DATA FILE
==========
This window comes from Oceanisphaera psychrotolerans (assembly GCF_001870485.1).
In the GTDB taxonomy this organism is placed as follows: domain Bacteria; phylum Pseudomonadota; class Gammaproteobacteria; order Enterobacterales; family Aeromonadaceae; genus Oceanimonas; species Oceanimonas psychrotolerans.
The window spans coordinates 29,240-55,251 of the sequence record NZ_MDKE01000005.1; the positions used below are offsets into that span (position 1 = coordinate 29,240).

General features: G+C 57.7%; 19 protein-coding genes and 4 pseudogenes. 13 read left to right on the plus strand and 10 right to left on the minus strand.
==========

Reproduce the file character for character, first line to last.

This window comes from Oceanisphaera psychrotolerans (assembly GCF_001870485.1).
In the GTDB taxonomy this organism is placed as follows: domain Bacteria; phylum Pseudomonadota; class Gammaproteobacteria; order Enterobacterales; family Aeromonadaceae; genus Oceanimonas; species Oceanimonas psychrotolerans.
The window spans coordinates 29,240-55,251 of the sequence record NZ_MDKE01000005.1; the positions used below are offsets into that span (position 1 = coordinate 29,240).

General features: G+C 57.7%; 19 protein-coding genes and 4 pseudogenes. 13 read left to right on the plus strand and 10 right to left on the minus strand.